3070 Traffic-Related Pollution Levels and Poorly Controlled Asthma in Adults

Friday, 16 October 2015
Hall D1 Foyer (Floor 3) (Coex Convention Center)

Ja Yeun Kim , Laboratory of Biostatistics II, Seoul National University, Seoul, South Korea

Ho Kim, Professor , Department of Biostatistics and Epidemiology, Seoul National University, Seoul, South Korea

Background: Numerous epidemiological studies have shown adverse associations between increases in outdoor air pollution and health outcome. The majority of studies focused on daily concentrations of air pollutions and small-scale variation in daily averages and peak concentrations has not been able to characterize. We investigated the seasonal association between diurnal variation of traffic-related air pollution and the exacerbations of asthma symptoms among the middle-aged and the elderly in urban settings.

Methods: To address the health effect of diurnal variation of traffic-related air pollutants on asthma-related emergency department (ED) visits, we applied generalized linear model with over dispersed poison distribution to daily asthma-related ED visits between 2008 and 2011 in Seoul, Korea. The indicator variable of diurnal variation of traffic-related air pollutant, the diurnal range of NO2 (drNO2) was adopted and defined as the difference level of NO2 between 10:00 and 05:00 in the morning. The statistical analysis was conducted to estimate the effect of drNO2 adjusted for temperature, relative humidity, air pressure, PM10, O3, influenza epidemic indicator, day of week, and time trend. Age-specific effects and seasonality were tested and the age-specific groups were defined as the middle-aged aged between 50 and 74 and the elderly aged above 75.

Results: Among the total 19,702 asthma-related ED visits during study period, 6,933 were recruited with the middle-aged 4,503, and the elderly 2,430 and the increased overall risk were suggested with relative risk percent change with 95% confidence interval (95% CI); middle-aged [2.1 (95% CI; -11.3, 17.6)], and the elderly [23.6 (95% CI; 3.1, 48.3)] at lag0-8 by 1 interquartile range (IQR) increase of drNO2. Season specific effect for the middle-aged were [-12.4, (95% CI; -31.3, 11.6)], [8.3, (95% CI; -16.8, 40.8)], [-9.3, (95% CI; -34.2, 25.1)], and [28.4, (95% CI; -3.9, 71.6)] and the elderly were [23.0, (95% CI; -9.1, 66.5)], [20.2, (95% CI; -15.0, 70.0)], [-1.9, (95% CI; -36.0, 50.3)], and [52.5.0, (95% CI; 3.8.1, 123.9)] at lag0-8 for spring (March- May), summer (June- August), fall (September- November), and winter (December- February) respectively. Among the middle-aged group, the estimated effect during winter were detected at lag0-4 [24.6, (95% CI; 2.3, 51.6)], lag0-5 [32.1, (95% CI; 5.7, 65.2)], lag0-6 [31.2, (95% CI; 2.2, 68.4)], and lag0-7 [32.8, (95% CI; 1.4, 73.9)] during winter. This study suggests an adverse relationship between ambient drNO2 with the risk of asthma-related ED visits and the level of drNO2 was related to asthma exacerbations especially during spring and winter period and the delayed effect were varied by age-groups.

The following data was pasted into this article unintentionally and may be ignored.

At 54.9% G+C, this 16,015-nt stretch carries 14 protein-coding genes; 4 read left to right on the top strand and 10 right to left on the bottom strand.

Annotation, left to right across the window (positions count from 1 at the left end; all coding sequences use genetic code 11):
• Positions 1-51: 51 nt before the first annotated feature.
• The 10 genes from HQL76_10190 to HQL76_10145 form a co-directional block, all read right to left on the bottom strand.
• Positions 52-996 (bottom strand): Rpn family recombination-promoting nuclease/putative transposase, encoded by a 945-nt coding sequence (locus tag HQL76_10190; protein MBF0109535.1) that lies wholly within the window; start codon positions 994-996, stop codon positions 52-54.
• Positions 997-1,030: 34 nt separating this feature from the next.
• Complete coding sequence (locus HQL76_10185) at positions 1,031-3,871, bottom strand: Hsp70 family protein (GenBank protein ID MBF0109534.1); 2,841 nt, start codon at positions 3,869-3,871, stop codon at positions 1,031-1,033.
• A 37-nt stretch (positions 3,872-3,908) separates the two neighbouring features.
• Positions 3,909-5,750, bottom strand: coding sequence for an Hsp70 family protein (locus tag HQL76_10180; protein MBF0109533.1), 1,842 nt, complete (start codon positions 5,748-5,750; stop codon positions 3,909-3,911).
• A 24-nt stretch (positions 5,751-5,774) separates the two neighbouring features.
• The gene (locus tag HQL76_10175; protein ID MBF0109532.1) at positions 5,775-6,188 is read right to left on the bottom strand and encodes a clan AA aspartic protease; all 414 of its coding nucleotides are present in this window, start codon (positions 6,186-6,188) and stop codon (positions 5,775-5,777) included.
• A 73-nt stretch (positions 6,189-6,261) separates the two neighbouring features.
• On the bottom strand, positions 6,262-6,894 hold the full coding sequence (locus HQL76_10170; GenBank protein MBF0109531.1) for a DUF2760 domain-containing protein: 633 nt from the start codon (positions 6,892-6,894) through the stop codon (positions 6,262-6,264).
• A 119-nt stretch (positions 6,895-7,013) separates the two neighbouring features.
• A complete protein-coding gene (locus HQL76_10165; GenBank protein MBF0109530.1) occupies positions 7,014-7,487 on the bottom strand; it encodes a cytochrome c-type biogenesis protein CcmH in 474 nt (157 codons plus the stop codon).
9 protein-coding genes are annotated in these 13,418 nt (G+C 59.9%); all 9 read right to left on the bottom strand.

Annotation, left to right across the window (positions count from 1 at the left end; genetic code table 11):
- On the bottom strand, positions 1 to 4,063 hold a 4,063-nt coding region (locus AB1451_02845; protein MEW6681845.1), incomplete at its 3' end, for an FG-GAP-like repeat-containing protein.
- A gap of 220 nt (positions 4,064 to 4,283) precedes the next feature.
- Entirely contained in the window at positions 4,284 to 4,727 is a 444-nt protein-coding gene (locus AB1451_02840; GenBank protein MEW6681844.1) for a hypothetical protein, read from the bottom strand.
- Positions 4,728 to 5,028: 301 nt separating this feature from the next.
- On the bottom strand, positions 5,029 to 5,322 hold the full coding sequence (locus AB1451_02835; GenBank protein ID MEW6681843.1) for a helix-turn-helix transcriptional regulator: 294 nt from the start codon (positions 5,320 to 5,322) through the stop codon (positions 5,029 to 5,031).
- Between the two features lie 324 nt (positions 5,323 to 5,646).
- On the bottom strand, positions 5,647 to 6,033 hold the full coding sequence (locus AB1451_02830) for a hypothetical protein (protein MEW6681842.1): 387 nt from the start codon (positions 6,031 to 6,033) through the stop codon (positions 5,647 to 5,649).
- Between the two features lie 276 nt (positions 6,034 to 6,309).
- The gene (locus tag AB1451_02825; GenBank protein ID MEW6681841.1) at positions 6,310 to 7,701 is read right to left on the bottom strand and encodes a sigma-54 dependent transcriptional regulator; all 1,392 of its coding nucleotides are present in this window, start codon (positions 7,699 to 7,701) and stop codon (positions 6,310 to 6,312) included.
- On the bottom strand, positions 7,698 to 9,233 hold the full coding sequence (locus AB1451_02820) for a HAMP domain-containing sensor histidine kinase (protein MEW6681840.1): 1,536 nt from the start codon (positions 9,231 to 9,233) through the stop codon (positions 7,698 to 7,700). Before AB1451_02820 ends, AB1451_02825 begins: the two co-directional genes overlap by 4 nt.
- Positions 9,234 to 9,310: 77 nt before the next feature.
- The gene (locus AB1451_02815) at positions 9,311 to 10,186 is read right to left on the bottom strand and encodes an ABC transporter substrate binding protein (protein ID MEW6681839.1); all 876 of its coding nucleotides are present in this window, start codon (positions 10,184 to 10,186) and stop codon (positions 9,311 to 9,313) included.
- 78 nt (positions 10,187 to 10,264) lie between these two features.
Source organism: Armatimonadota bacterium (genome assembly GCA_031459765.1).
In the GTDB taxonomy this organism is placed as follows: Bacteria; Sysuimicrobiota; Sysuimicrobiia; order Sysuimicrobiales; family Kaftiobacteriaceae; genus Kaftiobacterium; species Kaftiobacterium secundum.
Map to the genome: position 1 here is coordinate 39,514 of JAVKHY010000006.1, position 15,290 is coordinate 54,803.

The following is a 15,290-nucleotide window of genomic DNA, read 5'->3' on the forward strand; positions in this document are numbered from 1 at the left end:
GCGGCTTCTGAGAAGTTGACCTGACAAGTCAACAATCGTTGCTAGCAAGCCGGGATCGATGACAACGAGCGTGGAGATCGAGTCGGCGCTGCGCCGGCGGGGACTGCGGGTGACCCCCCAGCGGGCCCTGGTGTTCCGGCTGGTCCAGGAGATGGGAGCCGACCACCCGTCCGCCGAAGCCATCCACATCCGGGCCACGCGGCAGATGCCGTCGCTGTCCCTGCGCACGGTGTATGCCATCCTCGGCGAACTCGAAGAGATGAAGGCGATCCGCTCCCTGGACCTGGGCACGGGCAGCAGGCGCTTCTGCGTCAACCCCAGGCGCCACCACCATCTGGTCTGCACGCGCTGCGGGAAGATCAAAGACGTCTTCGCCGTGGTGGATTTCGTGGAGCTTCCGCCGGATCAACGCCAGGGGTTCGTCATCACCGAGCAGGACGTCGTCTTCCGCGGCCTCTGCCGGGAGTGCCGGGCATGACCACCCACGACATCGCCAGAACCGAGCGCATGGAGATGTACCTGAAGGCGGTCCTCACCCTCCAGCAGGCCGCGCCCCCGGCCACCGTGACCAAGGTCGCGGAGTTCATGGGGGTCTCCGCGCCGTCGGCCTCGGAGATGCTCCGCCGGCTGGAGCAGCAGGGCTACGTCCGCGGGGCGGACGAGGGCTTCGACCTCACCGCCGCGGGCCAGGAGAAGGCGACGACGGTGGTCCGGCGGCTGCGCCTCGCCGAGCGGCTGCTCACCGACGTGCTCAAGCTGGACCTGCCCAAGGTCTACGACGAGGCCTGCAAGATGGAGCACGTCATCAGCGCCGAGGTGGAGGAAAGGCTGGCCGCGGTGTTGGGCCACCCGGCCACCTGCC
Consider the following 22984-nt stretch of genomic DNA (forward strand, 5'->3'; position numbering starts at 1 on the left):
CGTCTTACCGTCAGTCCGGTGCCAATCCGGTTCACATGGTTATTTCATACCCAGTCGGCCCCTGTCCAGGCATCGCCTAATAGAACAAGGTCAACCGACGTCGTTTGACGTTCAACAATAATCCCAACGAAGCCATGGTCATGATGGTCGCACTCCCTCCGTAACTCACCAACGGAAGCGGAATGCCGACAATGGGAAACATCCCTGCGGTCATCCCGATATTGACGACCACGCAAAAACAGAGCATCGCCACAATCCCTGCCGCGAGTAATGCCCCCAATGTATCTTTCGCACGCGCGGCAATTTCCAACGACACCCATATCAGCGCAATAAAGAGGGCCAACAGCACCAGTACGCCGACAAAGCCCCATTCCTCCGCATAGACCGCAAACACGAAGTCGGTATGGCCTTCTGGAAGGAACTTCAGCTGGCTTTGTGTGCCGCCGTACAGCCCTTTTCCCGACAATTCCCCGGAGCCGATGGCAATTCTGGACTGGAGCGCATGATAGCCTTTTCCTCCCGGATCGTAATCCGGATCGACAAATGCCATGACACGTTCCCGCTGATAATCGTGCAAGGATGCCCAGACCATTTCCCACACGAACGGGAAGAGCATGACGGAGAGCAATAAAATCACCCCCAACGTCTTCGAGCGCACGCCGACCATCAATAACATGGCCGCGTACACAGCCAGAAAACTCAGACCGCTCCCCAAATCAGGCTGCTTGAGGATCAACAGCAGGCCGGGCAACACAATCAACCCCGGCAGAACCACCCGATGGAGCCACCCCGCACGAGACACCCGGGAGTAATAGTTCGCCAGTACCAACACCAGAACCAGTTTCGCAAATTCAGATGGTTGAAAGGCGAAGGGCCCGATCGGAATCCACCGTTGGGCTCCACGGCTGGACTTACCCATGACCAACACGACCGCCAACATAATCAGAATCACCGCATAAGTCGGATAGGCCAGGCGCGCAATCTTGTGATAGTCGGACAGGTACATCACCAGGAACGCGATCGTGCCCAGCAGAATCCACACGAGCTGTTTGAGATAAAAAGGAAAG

Conclusion: This provides evidence that heavily increased levels of traffic-related pollutant are associated with poorly controlled asthma among the adults during cold period.